Investment-grade bonds are securities sold by companies with the safest balance sheets and given relatively good ratings from the credit rating agencies.
High-yield bonds are sold by more indebted companies with more fragile balance sheets and given non investment-grade, or junk, ratings from the credit rating agencies.
There used to be a big difference in the way investors approached the two types of assets.
High-yield bonds could be attractive, for instance, but only if they came with a hefty return, or spread, to compensate investors for taking the added risk of lending money to a junk-rated company. Hence the name high-yield.?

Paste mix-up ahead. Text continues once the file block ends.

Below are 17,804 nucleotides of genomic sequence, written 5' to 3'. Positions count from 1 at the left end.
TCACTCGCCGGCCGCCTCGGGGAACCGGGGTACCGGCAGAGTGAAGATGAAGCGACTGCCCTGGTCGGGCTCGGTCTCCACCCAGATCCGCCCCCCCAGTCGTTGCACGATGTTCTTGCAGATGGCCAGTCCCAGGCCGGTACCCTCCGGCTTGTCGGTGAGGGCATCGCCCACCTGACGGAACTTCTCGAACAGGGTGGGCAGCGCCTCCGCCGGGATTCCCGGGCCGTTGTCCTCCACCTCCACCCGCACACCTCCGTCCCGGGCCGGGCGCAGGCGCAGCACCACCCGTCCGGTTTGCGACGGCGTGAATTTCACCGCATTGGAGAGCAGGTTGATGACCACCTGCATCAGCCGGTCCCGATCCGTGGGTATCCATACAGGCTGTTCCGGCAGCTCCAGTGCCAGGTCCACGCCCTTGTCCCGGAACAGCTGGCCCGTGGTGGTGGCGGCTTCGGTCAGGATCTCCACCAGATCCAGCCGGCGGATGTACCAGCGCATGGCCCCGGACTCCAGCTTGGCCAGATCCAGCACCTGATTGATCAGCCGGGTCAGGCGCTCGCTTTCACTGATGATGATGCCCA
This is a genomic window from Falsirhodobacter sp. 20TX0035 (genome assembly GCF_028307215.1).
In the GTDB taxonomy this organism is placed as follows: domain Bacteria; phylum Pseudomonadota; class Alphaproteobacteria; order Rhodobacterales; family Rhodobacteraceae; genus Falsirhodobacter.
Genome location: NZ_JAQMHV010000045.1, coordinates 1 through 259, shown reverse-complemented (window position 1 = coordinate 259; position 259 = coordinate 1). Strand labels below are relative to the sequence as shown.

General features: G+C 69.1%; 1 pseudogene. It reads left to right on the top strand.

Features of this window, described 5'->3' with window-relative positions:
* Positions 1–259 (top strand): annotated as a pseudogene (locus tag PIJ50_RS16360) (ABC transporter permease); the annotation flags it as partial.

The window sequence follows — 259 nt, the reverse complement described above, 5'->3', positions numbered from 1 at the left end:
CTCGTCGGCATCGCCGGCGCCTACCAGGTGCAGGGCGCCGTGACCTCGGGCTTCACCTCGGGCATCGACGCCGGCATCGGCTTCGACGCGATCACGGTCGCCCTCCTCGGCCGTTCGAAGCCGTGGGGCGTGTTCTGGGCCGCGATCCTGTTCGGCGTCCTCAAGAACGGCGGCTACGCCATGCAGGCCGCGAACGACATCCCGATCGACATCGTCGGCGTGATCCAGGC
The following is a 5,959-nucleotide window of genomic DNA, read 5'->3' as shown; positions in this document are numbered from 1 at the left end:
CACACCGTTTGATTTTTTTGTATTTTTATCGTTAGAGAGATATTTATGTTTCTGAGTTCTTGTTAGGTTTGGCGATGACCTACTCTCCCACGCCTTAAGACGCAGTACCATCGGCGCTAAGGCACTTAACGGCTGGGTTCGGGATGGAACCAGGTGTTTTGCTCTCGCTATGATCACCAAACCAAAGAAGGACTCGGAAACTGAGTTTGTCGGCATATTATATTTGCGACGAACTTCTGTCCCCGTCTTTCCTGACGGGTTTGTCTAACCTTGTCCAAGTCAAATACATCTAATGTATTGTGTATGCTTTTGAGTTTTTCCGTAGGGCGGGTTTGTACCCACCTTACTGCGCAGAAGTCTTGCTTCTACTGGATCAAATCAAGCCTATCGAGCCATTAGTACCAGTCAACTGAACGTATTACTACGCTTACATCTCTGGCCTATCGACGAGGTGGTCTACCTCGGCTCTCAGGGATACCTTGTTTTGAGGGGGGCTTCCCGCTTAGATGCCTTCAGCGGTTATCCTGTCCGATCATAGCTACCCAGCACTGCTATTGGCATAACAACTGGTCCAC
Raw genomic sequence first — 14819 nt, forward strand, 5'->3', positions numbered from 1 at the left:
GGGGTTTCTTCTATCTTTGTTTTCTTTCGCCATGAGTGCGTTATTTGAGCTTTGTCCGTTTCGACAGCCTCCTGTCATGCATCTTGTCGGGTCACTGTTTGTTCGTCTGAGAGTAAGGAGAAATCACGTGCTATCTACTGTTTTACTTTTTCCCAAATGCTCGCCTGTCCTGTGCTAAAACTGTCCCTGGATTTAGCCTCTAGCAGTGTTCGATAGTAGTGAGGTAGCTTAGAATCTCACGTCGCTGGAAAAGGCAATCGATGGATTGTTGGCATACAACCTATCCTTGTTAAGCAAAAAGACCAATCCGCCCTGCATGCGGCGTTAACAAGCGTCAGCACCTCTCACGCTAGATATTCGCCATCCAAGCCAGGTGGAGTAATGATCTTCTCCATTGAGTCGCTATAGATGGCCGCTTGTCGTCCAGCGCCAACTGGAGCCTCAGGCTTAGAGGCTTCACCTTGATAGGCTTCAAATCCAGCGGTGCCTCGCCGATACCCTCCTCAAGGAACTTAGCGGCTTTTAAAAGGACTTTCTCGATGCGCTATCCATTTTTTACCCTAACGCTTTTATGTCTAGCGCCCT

How times have changed. This month’s sudden sell-off in U.S. investment-grade corporate debt means the difference between the “spread” earned by investing in investment-grade and the returns on offer from investing in junk-rated bonds has dropped dramatically. The below chart, from Jason Shoup, a top credit strategist at Citigroup, showing the option adjusted spread ratio between investment-grade and junk-rated bonds.
The ratio has compressed to its lowest level since 2008, suggesting investors are becoming less discriminating when it comes to differentiating between investment- and high-yield debt.